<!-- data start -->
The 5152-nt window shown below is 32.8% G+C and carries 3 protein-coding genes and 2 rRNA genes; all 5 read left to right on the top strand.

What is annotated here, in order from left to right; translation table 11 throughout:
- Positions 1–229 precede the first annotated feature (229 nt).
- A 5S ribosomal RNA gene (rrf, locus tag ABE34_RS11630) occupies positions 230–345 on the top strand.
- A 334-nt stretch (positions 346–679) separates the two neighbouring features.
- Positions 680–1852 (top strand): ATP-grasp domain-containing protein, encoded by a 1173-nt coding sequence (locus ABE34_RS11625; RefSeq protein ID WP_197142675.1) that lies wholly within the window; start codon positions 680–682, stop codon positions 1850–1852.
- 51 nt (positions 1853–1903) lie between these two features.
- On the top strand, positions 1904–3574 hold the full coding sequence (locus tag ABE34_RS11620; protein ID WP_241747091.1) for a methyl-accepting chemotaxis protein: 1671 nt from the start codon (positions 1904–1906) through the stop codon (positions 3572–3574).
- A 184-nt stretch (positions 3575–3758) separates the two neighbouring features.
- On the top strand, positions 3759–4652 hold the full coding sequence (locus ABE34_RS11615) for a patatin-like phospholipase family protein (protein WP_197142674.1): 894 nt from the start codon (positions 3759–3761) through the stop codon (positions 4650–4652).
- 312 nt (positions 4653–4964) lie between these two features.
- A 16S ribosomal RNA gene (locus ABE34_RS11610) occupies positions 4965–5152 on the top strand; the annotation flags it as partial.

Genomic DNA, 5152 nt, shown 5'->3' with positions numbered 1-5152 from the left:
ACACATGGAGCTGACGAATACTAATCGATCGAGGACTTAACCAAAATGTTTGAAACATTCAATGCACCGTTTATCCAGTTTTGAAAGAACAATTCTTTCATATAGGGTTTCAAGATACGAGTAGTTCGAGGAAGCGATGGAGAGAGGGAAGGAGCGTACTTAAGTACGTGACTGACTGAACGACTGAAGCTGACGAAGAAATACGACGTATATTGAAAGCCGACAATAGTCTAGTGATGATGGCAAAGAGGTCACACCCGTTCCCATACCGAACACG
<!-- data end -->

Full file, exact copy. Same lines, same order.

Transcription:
The 5152-nt window shown below is 32.8% G+C and carries 3 protein-coding genes and 2 rRNA genes; all 5 read left to right on the top strand.

What is annotated here, in order from left to right; translation table 11 throughout:
- Positions 1–229 precede the first annotated feature (229 nt).
- A 5S ribosomal RNA gene (rrf, locus tag ABE34_RS11630) occupies positions 230–345 on the top strand.
- A 334-nt stretch (positions 346–679) separates the two neighbouring features.
- Positions 680–1852 (top strand): ATP-grasp domain-containing protein, encoded by a 1173-nt coding sequence (locus ABE34_RS11625; RefSeq protein ID WP_197142675.1) that lies wholly within the window; start codon positions 680–682, stop codon positions 1850–1852.
- 51 nt (positions 1853–1903) lie between these two features.
- On the top strand, positions 1904–3574 hold the full coding sequence (locus tag ABE34_RS11620; protein ID WP_241747091.1) for a methyl-accepting chemotaxis protein: 1671 nt from the start codon (positions 1904–1906) through the stop codon (positions 3572–3574).
- A 184-nt stretch (positions 3575–3758) separates the two neighbouring features.
- On the top strand, positions 3759–4652 hold the full coding sequence (locus ABE34_RS11615) for a patatin-like phospholipase family protein (protein WP_197142674.1): 894 nt from the start codon (positions 3759–3761) through the stop codon (positions 4650–4652).
- 312 nt (positions 4653–4964) lie between these two features.
- A 16S ribosomal RNA gene (locus ABE34_RS11610) occupies positions 4965–5152 on the top strand; the annotation flags it as partial.

Genomic DNA, 5152 nt, shown 5'->3' with positions numbered 1-5152 from the left:
ACACATGGAGCTGACGAATACTAATCGATCGAGGACTTAACCAAAATGTTTGAAACATTCAATGCACCGTTTATCCAGTTTTGAAAGAACAATTCTTTCATATAGGGTTTCAAGATACGAGTAGTTCGAGGAAGCGATGGAGAGAGGGAAGGAGCGTACTTAAGTACGTGACTGACTGAACGACTGAAGCTGACGAAGAAATACGACGTATATTGAAAGCCGACAATAGTCTAGTGATGATGGCAAAGAGGTCACACCCGTTCCCATACCGAACACG